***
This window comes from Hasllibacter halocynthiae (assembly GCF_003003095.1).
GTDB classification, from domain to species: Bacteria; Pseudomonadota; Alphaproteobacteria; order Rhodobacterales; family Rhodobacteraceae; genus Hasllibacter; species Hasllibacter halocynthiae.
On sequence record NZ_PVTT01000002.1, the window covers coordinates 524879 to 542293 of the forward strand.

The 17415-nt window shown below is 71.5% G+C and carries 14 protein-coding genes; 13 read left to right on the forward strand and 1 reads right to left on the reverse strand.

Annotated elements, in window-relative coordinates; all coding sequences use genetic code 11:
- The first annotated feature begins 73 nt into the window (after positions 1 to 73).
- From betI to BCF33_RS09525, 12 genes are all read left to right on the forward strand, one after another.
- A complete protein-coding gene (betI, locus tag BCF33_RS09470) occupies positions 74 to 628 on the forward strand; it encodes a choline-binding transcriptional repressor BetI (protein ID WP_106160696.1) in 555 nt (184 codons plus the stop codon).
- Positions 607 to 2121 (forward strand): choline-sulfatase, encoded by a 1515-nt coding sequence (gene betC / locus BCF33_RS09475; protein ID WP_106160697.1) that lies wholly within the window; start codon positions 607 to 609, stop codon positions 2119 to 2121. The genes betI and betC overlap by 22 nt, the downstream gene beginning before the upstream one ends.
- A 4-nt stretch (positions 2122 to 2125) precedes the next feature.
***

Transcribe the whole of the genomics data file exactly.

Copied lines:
This window comes from Hasllibacter halocynthiae (assembly GCF_003003095.1).
GTDB classification, from domain to species: Bacteria; Pseudomonadota; Alphaproteobacteria; order Rhodobacterales; family Rhodobacteraceae; genus Hasllibacter; species Hasllibacter halocynthiae.
On sequence record NZ_PVTT01000002.1, the window covers coordinates 524879 to 542293 of the forward strand.

The 17415-nt window shown below is 71.5% G+C and carries 14 protein-coding genes; 13 read left to right on the forward strand and 1 reads right to left on the reverse strand.

Annotated elements, in window-relative coordinates; all coding sequences use genetic code 11:
- The first annotated feature begins 73 nt into the window (after positions 1 to 73).
- From betI to BCF33_RS09525, 12 genes are all read left to right on the forward strand, one after another.
- A complete protein-coding gene (betI, locus tag BCF33_RS09470) occupies positions 74 to 628 on the forward strand; it encodes a choline-binding transcriptional repressor BetI (protein ID WP_106160696.1) in 555 nt (184 codons plus the stop codon).
- Positions 607 to 2121 (forward strand): choline-sulfatase, encoded by a 1515-nt coding sequence (gene betC / locus BCF33_RS09475; protein ID WP_106160697.1) that lies wholly within the window; start codon positions 607 to 609, stop codon positions 2119 to 2121. The genes betI and betC overlap by 22 nt, the downstream gene beginning before the upstream one ends.
- A 4-nt stretch (positions 2122 to 2125) precedes the next feature.